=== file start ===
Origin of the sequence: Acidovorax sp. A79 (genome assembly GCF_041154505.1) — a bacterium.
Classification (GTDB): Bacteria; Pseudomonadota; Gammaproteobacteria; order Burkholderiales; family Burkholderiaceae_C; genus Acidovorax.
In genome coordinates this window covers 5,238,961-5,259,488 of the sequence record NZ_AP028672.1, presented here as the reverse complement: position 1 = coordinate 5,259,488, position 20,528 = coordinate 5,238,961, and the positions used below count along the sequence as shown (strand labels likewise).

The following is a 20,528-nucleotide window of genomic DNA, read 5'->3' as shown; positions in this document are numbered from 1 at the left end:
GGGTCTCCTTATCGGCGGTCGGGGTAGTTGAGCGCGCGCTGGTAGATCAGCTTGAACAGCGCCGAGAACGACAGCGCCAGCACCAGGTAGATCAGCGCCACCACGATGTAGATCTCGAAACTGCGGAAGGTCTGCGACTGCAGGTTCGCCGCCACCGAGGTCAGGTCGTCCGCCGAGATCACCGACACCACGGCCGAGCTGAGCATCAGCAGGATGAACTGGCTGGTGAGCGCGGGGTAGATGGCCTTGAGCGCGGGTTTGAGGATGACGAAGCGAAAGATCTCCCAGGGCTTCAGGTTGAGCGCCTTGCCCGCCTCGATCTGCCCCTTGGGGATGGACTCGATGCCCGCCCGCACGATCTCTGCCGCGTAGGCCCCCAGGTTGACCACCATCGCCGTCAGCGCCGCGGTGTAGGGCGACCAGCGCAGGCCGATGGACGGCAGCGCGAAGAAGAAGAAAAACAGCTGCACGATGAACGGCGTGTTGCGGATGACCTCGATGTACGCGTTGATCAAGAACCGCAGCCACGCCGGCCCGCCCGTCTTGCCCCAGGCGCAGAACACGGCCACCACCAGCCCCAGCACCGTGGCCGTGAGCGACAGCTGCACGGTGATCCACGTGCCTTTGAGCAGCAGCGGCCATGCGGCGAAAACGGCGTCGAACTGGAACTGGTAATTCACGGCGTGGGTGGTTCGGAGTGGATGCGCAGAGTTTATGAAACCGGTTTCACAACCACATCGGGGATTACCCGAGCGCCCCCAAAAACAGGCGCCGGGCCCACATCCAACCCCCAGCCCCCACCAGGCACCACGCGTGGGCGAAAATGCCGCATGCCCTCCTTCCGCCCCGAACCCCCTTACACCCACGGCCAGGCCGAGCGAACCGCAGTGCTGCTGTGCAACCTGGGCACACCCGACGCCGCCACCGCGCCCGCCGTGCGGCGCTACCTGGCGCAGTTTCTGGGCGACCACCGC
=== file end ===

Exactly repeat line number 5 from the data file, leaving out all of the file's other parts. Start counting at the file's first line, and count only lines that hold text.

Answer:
GGGTCTCCTTATCGGCGGTCGGGGTAGTTGAGCGCGCGCTGGTAGATCAGCTTGAACAGCGCCGAGAACGACAGCGCCAGCACCAGGTAGATCAGCGCCACCACGATGTAGATCTCGAAACTGCGGAAGGTCTGCGACTGCAGGTTCGCCGCCACCGAGGTCAGGTCGTCCGCCGAGATCACCGACACCACGGCCGAGCTGAGCATCAGCAGGATGAACTGGCTGGTGAGCGCGGGGTAGATGGCCTTGAGCGCGGGTTTGAGGATGACGAAGCGAAAGATCTCCCAGGGCTTCAGGTTGAGCGCCTTGCCCGCCTCGATCTGCCCCTTGGGGATGGACTCGATGCCCGCCCGCACGATCTCTGCCGCGTAGGCCCCCAGGTTGACCACCATCGCCGTCAGCGCCGCGGTGTAGGGCGACCAGCGCAGGCCGATGGACGGCAGCGCGAAGAAGAAGAAAAACAGCTGCACGATGAACGGCGTGTTGCGGATGACCTCGATGTACGCGTTGATCAAGAACCGCAGCCACGCCGGCCCGCCCGTCTTGCCCCAGGCGCAGAACACGGCCACCACCAGCCCCAGCACCGTGGCCGTGAGCGACAGCTGCACGGTGATCCACGTGCCTTTGAGCAGCAGCGGCCATGCGGCGAAAACGGCGTCGAACTGGAACTGGTAATTCACGGCGTGGGTGGTTCGGAGTGGATGCGCAGAGTTTATGAAACCGGTTTCACAACCACATCGGGGATTACCCGAGCGCCCCCAAAAACAGGCGCCGGGCCCACATCCAACCCCCAGCCCCCACCAGGCACCACGCGTGGGCGAAAATGCCGCATGCCCTCCTTCCGCCCCGAACCCCCTTACACCCACGGCCAGGCCGAGCGAACCGCAGTGCTGCTGTGCAACCTGGGCACACCCGACGCCGCCACCGCGCCCGCCGTGCGGCGCTACCTGGCGCAGTTTCTGGGCGACCACCGC